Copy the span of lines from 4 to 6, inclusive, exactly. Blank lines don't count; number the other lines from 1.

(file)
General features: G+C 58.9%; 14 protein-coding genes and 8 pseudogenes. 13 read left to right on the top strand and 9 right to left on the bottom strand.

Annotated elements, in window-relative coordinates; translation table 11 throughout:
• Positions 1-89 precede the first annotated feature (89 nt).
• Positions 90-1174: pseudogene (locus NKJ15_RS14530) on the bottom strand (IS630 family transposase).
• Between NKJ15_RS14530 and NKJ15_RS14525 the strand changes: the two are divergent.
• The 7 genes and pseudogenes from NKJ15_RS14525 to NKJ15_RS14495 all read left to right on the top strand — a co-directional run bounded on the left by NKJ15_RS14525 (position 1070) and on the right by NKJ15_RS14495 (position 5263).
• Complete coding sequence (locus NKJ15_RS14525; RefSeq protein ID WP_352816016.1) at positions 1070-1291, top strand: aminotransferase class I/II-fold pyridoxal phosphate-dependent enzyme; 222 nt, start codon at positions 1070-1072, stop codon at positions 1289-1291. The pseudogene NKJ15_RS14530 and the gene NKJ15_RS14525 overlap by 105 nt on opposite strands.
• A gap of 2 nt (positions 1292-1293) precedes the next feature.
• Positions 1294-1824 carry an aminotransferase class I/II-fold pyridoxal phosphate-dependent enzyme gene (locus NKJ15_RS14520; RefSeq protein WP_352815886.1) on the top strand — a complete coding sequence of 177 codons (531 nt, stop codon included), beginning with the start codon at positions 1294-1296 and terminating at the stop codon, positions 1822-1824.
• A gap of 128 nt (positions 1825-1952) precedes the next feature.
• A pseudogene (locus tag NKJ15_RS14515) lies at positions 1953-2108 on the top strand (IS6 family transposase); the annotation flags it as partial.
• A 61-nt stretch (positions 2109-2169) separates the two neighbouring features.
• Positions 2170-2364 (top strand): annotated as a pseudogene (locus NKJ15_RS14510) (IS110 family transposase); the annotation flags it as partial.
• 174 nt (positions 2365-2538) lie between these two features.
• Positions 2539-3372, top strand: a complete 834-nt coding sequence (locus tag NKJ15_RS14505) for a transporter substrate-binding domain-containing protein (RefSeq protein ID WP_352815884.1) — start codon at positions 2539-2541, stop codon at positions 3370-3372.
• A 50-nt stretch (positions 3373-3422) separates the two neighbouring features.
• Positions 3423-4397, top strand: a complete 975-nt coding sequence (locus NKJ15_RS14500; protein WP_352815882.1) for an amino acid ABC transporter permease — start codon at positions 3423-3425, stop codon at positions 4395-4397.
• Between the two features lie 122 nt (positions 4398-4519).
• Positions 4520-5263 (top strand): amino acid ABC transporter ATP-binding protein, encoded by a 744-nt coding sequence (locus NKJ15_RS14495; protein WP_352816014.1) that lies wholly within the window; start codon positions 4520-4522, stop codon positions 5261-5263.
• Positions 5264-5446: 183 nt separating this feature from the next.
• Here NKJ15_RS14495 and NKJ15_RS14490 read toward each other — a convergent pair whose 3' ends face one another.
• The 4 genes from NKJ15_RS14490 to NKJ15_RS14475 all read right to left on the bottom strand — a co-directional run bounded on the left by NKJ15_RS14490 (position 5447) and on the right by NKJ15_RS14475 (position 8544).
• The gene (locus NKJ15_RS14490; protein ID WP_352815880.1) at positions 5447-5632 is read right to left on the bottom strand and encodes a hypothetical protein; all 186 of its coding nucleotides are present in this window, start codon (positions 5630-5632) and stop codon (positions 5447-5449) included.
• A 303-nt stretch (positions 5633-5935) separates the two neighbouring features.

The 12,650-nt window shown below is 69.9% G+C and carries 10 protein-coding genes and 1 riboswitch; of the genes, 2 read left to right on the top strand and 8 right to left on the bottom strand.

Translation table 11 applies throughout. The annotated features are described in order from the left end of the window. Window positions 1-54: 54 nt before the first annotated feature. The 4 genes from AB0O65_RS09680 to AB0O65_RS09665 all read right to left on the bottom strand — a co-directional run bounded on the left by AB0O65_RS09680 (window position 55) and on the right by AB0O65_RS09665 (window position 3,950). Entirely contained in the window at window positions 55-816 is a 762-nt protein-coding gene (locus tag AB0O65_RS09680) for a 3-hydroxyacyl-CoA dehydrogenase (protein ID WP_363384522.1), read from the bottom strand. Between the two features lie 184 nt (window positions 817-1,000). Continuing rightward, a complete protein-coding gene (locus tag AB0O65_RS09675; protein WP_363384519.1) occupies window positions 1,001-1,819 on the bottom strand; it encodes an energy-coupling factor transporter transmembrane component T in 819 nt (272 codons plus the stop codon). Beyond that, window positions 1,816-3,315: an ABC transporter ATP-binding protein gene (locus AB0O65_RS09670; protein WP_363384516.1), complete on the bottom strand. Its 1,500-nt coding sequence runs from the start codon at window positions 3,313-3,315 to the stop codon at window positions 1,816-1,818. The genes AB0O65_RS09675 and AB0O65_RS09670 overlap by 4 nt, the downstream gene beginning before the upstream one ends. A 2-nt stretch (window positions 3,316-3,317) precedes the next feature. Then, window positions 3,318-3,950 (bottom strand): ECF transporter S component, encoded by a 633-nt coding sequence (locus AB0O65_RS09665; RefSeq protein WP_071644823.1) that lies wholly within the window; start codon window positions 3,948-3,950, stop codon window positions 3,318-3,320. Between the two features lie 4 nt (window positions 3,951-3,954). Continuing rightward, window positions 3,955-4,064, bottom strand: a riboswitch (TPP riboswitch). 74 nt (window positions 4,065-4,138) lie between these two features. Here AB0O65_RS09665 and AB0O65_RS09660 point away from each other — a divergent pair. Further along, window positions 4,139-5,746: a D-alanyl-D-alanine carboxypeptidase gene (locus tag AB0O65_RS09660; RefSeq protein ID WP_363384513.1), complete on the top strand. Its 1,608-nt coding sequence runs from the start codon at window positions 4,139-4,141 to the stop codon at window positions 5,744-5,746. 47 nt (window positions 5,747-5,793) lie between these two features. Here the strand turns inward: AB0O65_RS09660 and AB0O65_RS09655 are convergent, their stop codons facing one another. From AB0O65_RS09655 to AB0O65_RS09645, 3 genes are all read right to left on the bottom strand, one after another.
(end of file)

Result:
• Positions 90-1174: pseudogene (locus NKJ15_RS14530) on the bottom strand (IS630 family transposase).
• Between NKJ15_RS14530 and NKJ15_RS14525 the strand changes: the two are divergent.
• The 7 genes and pseudogenes from NKJ15_RS14525 to NKJ15_RS14495 all read left to right on the top strand — a co-directional run bounded on the left by NKJ15_RS14525 (position 1070) and on the right by NKJ15_RS14495 (position 5263).